FAST FACTS HAWAII
Admit it: You actually like office meetings
Fewer aspects of working life merit as much derision as the office meeting.
The natural lair of bloviation specialists the world over, meetings have attained a truly timeless place in the annals of workplace ridicule.
Or have they?
Turns out, one reason there are so many meetings in the American workplace lies in the fact that many people covertly view them as a positive part of the job, according to a team of researchers who studied the effects of meeting time on employee well-being.
"When speaking publicly, people generally claim that they hate meetings," said Steven G. Rogelberg, an industrial and organizational psychologist at the University of North Carolina at Charlotte. "But in the surveys you see a different story -- some people's private sentiments are much more positive."
The study found that workers are affected differently by meetings based on whether they are considered high or low in "accomplishment striving" rankings.
High rankings are those workers who are very goal- and task-oriented and see meetings as an obstruction to productivity.
Low-accomplishment striving folks viewed meetings as a welcome means to structure their day.
The data are from surveys with 980 employees. The study appears in the March issue of the Journal of Applied Psychology.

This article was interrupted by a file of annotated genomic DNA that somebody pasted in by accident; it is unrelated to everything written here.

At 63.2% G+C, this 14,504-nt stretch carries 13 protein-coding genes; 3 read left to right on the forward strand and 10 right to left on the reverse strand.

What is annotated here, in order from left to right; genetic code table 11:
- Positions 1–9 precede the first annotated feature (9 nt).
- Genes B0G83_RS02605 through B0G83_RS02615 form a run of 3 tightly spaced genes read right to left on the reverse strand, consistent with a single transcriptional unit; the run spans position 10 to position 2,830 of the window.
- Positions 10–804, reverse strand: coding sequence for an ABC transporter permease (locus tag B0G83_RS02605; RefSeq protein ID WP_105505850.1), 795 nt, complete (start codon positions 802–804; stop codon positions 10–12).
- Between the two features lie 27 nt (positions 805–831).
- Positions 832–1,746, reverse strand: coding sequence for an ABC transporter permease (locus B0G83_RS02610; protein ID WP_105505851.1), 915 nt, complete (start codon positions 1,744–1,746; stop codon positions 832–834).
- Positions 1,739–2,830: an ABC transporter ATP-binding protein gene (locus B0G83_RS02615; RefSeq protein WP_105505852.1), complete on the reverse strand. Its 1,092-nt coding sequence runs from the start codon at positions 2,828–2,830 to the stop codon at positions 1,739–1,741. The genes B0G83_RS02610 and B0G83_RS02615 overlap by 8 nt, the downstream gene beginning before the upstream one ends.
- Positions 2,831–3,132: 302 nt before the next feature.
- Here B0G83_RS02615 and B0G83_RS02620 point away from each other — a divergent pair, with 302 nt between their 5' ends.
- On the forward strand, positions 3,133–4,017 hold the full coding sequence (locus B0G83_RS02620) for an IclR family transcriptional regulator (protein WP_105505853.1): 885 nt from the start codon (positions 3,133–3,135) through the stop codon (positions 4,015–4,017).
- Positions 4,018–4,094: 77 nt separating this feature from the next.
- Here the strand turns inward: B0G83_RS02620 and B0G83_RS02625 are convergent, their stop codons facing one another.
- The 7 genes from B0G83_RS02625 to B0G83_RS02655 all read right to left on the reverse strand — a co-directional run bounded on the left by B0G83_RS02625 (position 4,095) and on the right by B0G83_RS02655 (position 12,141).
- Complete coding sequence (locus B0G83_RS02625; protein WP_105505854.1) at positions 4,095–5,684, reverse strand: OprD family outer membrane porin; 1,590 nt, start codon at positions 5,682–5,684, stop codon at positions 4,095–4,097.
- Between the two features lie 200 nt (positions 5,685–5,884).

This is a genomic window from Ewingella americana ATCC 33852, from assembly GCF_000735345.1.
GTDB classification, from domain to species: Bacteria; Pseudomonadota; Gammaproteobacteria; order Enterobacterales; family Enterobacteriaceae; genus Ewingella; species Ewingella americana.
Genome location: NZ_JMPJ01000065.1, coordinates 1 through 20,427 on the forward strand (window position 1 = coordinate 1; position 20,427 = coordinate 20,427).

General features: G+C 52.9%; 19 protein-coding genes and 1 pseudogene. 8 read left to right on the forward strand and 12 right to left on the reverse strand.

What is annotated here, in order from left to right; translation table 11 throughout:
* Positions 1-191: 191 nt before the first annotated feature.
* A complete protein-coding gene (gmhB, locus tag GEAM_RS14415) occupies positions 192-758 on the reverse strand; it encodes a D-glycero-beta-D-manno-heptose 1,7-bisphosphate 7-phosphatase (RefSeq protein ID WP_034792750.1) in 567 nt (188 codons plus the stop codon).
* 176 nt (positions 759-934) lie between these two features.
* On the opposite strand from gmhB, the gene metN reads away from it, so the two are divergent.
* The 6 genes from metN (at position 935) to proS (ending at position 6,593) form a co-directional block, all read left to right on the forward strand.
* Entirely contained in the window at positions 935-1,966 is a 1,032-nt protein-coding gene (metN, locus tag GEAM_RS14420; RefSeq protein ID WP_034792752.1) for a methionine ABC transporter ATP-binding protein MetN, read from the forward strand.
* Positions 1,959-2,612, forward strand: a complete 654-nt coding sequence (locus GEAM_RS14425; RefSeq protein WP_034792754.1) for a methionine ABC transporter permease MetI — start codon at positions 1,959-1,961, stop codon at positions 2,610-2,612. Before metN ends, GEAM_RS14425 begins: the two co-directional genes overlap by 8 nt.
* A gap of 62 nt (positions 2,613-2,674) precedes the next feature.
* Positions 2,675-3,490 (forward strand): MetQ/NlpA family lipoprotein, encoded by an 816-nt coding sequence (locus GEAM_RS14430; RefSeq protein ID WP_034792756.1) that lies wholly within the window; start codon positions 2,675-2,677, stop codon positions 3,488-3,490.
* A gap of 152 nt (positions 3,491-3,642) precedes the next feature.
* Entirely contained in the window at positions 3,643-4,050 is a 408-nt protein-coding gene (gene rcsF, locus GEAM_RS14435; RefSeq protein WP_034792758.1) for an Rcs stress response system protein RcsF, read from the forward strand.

"It is socially unacceptable to talk about liking meetings, unless someone else starts talking about it," Rogelberg said.
Most adults face 'sleep slump'
Forget about work, sex and money for a minute. How's your sleep life?
If it's not good, you have ample company these days, according to a poll of more than 1,000 adults.
A full 75 percent were found to be suffering from a "sleep slump" based on answers to a collection of criteria formulated by a Cornell University psychology professor.
Among the signs you might not be catching enough zzzzzs:
» Falling asleep while watching television;
» Falling asleep within five minutes of getting into bed and needing an alarm clock to wake up.
The telephone survey of 1,018 people was conducted last month for Tylenol, part of medical conglomerate Johnson & Johnson.
You can go back to work again
A pink slip doesn't have to mean forever.
Many workers laid off in corporate America's ever-popular "downsizing" campaigns end up returning to the same company, according to a survey of more than 14,000 displaced employees.
Last year, 13 percent who had previously been laid off were rehired by their former employers.
More than half employers, 54 percent, said they at least occasionally rehire former employees who were displaced by earlier downsizings. Almost as many, 46 percent, said they rarely hire back former employees.
More than fifth, 21 percent, said they had started a new business after they lost their job.
The survey was conducted by Right Management Consultants, a Philadelphia-based career transition and organizational consulting practice that is a subsidiary of Manpower Inc.
"The former attitude in corporate America -- that once an employer and employee parted paths, their history was concluded forever -- is shifting," said Right Management's Eileen Javers. "The talent shortage is forcing employers to rethink that attitude, and that's benefiting both employers and employees."